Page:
Thursday, February 23, 2006

UAE ports deal -- Another PR disaster

Posted by Craig Westover | 5:28 PM |  

Chad “the Elder" posts on the sale of U.S. ports to United Arab Emirates --
From a national security/economic/war on terror perspective the decision to approve the DP World ports deal may very well be entirely defensible. I've heard a lot of good arguments from both sides of the issue and it's obvious that we need further discussion to clarify matters. Frankly at this point, I don't know enough about all the particulars to conclusively declare it good or bad and I think many people freely opining on it are talking out of their pieholes.

But I do know that from a political position, it's a friggin' disaster. The reality of whether this is a good deal or not doesn't matter because the perception out there is that it isn't. And in politics it's all about perception.
Chad is right on both counts, but that’s the end of the story. Although it is true that “in politics it’s all about perception,” in reality, it’s all about the right thing to do. I agree with Chad; I don’t know enough to make that call, but if the Bush team thinks it’s the right thing to do, I do know that they should have gone ahead regardless of public perception. It’s better to have a bunch of pissed off bloggers than to lose an ally (if that is the case), especially in the Middle East.

That said, the Bush administration has absolutely no comprehension of public relations. The handling of the ports deal is one example, but the bigger fiasco is the terrorist surveillance program.

Coming from a corporate communications background, I can tell you that any good corporation has one or more crisis communications plans in place that broadly cover the procedure for handling the media should a bad event or bad news happen.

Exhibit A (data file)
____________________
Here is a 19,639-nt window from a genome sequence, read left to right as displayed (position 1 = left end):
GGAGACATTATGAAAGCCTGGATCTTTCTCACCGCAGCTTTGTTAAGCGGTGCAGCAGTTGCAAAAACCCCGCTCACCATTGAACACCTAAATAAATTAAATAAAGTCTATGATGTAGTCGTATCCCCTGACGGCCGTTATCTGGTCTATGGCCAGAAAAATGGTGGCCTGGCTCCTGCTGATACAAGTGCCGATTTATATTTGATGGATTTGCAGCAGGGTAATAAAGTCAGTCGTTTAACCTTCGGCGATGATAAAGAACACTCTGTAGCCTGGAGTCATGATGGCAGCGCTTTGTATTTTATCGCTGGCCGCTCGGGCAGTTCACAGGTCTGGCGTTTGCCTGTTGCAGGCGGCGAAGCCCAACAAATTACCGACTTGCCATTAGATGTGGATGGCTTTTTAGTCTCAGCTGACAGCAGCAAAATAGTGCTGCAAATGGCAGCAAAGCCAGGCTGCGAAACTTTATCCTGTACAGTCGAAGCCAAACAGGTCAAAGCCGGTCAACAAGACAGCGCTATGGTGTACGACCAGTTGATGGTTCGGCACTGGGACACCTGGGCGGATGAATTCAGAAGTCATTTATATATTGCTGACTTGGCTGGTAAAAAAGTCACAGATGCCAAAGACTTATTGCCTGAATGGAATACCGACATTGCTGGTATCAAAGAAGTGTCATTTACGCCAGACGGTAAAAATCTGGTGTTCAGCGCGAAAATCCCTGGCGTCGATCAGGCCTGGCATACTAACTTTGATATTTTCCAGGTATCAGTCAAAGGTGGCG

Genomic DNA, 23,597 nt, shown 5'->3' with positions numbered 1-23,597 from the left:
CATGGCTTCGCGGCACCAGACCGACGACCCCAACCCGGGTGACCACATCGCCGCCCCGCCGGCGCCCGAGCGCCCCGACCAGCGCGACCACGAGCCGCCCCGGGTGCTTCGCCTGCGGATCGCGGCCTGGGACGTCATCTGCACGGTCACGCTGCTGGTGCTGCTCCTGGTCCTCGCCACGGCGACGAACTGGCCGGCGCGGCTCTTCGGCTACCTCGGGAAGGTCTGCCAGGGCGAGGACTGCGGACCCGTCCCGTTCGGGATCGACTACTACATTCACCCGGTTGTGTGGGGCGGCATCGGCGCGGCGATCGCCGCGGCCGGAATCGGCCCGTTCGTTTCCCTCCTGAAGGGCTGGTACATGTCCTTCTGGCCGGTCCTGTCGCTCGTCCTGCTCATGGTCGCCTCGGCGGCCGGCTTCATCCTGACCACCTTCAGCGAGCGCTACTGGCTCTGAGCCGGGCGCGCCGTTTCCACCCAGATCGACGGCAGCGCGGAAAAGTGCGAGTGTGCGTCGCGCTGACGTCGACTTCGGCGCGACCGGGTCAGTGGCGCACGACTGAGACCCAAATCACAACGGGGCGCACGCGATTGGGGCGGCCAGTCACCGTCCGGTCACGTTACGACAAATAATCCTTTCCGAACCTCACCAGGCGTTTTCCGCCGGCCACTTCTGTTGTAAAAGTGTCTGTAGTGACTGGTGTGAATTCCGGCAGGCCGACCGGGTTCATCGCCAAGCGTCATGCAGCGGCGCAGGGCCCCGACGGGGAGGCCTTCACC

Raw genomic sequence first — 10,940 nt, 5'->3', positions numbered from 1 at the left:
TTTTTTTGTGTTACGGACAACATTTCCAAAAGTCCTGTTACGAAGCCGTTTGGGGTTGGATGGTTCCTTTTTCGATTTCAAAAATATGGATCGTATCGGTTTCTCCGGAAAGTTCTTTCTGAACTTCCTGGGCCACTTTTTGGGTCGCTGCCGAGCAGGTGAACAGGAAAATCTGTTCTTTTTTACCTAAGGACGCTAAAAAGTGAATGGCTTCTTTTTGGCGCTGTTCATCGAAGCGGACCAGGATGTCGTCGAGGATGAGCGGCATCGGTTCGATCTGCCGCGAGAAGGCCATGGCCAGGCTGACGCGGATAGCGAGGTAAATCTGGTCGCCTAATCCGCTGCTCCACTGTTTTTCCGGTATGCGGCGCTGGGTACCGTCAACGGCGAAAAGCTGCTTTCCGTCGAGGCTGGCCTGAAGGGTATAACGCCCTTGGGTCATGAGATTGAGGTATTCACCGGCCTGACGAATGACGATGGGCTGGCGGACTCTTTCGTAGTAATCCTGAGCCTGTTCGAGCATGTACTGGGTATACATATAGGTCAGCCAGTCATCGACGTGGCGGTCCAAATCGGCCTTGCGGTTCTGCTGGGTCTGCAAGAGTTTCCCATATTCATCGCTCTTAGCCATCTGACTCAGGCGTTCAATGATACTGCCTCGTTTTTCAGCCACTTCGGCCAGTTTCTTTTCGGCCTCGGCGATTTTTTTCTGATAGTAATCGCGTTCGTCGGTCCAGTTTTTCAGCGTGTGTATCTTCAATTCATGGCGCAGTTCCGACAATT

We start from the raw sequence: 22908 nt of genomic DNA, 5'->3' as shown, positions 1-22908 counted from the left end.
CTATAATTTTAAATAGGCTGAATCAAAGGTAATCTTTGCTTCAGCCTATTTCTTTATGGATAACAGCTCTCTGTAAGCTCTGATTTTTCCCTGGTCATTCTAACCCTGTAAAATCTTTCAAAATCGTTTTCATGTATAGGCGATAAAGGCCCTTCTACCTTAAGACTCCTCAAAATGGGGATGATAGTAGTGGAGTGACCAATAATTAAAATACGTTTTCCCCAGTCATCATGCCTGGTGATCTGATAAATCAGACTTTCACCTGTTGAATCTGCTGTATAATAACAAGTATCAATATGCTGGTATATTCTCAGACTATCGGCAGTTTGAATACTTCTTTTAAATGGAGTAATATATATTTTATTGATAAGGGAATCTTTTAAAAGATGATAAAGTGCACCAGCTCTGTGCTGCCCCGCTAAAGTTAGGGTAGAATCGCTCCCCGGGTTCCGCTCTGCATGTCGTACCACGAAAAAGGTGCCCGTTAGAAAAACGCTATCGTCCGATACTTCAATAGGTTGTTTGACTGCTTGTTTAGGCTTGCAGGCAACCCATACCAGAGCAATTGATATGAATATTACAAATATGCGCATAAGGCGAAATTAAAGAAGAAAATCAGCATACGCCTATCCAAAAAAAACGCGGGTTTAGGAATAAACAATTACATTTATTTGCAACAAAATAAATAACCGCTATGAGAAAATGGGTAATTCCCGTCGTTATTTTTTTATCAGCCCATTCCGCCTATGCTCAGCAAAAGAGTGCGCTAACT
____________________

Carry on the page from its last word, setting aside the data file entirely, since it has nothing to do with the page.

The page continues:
Were I in the room when the terrorist surveillance operation was being planned, after the decision to go ahead was made, my first comment would have been “Okay, what are we going to say when this program gets leaked?”

Spokespeople would have been identified. Key opinion leaders, the people the press would contact for comment, would have been identified and a person responsible to brief them in the event of a leak would have been established. One phone call, and these folks would know exactly what to do. All of the anticipated objections would be laid out and answered. The president’s speech would have been written and approved so that within hours of the leak he could be on the air with an explanation. You get the picture.

Same scenario with the ports deal. It’s been in the works for a while. Where’s the logical procession of information? Why is the administration reacting instead of being proactively communicating its position? Who’s the point person? Why is the president telling us we’ll understand as information is released instead of releasing the information we need to understand?

Communication is not rocket science, but if it’s not done right, as the Bush administration is demonstrating, you’re gonna blow up on the launching pad all the same.